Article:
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Israel-Sudan normalisation: How the world reacted

While Palestinians categorically reject the deal, US allies welcome it as a boost to stability in the Middle East
Sudan, technically at war with Israel since 1948, has become the fifth Arab country to forge diplomatic relations with Tel Aviv (AFP)

US President Donald Trump said on Friday that Sudan has agreed to normalise diplomatic ties with Israel, a move denounced by Palestinians as a "new stab in the back".

The move was announced on the heels of Washington's decision to remove Khartoum from the State Department's State Sponsors of Terrorism list. 

Sudan, technically at war with Israel since 1948, is now the fifth Arab country to forge diplomatic relations with Tel Aviv.

Israel signed US-brokered diplomatic agreements with the United Arab Emirates and Bahrain last month, breaking a longstanding consensus among Arab states that normalisation with Israel must be contingent on a resolution to the Israeli occupation and the establishment of an independent Palestinian state.

It had been speculated that Sudan could make a deal with Israel in exchange for removal from the US terror designation, but on Monday, Trump said that Khartoum's removal would take place in exchange for a $335m payment to "US terror victims and families".

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Below is a sample of international reaction to the Sudan-Israel deal:


Palestinian leaders strongly condemned the deal, echoing their rejection of Israel's normalisation accords with the UAE and Bahrain.  

"The State of Palestine expressed today its condemnation and rejection of the deal to normalise ties with the Israeli occupation country which usurps Palestinian land," the office of President Mahmoud Abbas said in a statement.

"No one has the right to speak on behalf of the Palestinian people and the Palestinian cause," it said.

Speaking in Ramallah in the occupied West Bank on Friday, Palestine Liberation Organisation official Wasel Abu Youssef said the decision "will not shake the Palestinians' faith in their cause and in continuing their struggle".

"Sudan's joining others who normalised ties with the state of the Israeli occupation represents a new stab in the back of the Palestinian people and a betrayal of the just Palestinian cause," Abu Youssef said.

The Palestinian group Hamas, which controls the Gaza Strip, said the deal was a "political sin" that benefited only the Israeli premier.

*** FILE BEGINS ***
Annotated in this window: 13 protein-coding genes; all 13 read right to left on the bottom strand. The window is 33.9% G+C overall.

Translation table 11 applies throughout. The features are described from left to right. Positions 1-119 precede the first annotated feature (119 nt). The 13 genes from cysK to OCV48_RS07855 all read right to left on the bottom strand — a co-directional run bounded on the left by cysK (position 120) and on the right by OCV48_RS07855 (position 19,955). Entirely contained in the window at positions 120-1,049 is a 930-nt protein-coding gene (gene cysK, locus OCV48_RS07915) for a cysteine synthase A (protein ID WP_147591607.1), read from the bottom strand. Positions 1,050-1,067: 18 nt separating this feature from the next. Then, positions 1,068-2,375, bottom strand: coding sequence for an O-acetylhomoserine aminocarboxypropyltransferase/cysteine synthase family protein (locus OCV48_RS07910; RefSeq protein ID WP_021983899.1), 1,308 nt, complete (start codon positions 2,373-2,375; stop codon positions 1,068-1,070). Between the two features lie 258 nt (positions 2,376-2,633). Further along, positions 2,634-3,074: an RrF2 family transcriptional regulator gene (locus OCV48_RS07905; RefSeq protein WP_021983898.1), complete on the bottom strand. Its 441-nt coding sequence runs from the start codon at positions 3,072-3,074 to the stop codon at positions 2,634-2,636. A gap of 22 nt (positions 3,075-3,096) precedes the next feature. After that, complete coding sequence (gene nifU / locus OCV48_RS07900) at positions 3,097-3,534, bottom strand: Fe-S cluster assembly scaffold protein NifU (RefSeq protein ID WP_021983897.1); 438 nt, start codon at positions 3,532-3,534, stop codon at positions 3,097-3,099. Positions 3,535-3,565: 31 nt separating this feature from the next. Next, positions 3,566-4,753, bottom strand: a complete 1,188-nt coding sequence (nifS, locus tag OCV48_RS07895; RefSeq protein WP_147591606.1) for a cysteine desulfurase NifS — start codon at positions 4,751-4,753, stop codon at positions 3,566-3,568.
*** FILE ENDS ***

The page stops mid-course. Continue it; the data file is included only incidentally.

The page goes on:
The accord "harms our Palestinian people and their just cause, and even harms the Sudanese national interests," it said in a statement. 

"It benefits only [Israeli Prime Minister Benjamin] Netanyahu."


Iran, which has been a staunch supporter of the Palestinian cause since the Islamic Revolution of 1979 and remains on the US blacklist of state sponsors of terrorism, said Sudan had paid a "shameful" price to be removed from the "phony" blacklist.

"Pay enough ransom, close your eyes on the crimes against Palestinians, then you'll be taken off the so-called 'terrorism' blacklist. Obviously the list is as phony as the US fight against terrorism. Shameful!" its foreign ministry said.

United States

"HUGE win today for the United States and for peace in the world," tweeted President Trump, who faces a 3 November election in which he is trailing in the polls. 

"Sudan has agreed to a peace and normalisation agreement with Israel! With the United Arab Emirates and Bahrain, that's THREE Arab countries to have done so in only a matter of weeks. More will follow!"


Germany welcomed the deal as a boost to stability in the Middle East and paid tribute to the US role in brokering it.

"Following Israel's normalisation agreements with Bahrain and the United Arab Emirates, this is another important step towards greater stability and a more peaceful relationship between Israel and its Arab neighbours," the foreign ministry said.

"The US has played a crucial role in mediating these agreements, for which it deserves thanks and recognition."

The United Arab Emirates 

The United Arab Emirates, which signed a normalisation deal with Israel in September, welcomed Sudan's decision to establish relations too as "historic".

"Sudan's decision to initiate relations with the state of Israel is an important step to enhance security, and prosperity in the region," the official WAM news agency said, citing the foreign ministry. 

"This achievement aims to expand the scope of economic, trade, scientific and diplomatic cooperation."


Bahrain, which followed the UAE in striking a normalisation deal with Israel, hailed the agreement between Sudan and Israel.

It underlined the kingdom's support for Sudan's efforts "to exercise an active and constructive role in the international community," a foreign ministry statement said. 


Egyptian President Abdel Fattah el-Sisi, a close US ally whose country in 1979 became the first Arab state to make peace with Israel, swiftly hailed the agreement. 

"I welcome the joint efforts by the United States of America, Sudan and Israel regarding the normalisation of relations between Sudan and Israel," Sisi said on Twitter. 

"I value all efforts aimed at achieving regional stability and peace." 

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